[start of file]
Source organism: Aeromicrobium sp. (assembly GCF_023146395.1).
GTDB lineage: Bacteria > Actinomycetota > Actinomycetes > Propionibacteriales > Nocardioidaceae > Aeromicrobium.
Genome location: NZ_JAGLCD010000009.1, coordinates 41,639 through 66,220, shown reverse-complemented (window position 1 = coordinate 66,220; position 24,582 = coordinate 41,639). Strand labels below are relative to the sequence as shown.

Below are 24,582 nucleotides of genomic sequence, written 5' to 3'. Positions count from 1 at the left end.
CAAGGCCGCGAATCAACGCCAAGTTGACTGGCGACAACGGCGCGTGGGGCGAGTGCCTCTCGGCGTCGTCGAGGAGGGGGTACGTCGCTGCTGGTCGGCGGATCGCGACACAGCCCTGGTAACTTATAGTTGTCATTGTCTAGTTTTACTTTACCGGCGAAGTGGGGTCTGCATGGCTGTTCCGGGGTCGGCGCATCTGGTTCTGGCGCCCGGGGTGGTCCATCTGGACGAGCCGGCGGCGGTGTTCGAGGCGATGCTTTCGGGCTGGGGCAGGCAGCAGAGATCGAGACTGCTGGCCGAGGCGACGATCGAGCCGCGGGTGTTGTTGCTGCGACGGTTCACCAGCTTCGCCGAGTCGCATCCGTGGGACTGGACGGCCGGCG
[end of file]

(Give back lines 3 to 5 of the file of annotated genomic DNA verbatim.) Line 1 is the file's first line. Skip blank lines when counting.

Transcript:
Genome location: NZ_JAGLCD010000009.1, coordinates 41,639 through 66,220, shown reverse-complemented (window position 1 = coordinate 66,220; position 24,582 = coordinate 41,639). Strand labels below are relative to the sequence as shown.

Below are 24,582 nucleotides of genomic sequence, written 5' to 3'. Positions count from 1 at the left end.
CAAGGCCGCGAATCAACGCCAAGTTGACTGGCGACAACGGCGCGTGGGGCGAGTGCCTCTCGGCGTCGTCGAGGAGGGGGTACGTCGCTGCTGGTCGGCGGATCGCGACACAGCCCTGGTAACTTATAGTTGTCATTGTCTAGTTTTACTTTACCGGCGAAGTGGGGTCTGCATGGCTGTTCCGGGGTCGGCGCATCTGGTTCTGGCGCCCGGGGTGGTCCATCTGGACGAGCCGGCGGCGGTGTTCGAGGCGATGCTTTCGGGCTGGGGCAGGCAGCAGAGATCGAGACTGCTGGCCGAGGCGACGATCGAGCCGCGGGTGTTGTTGCTGCGACGGTTCACCAGCTTCGCCGAGTCGCATCCGTGGGACTGGACGGCCGGCG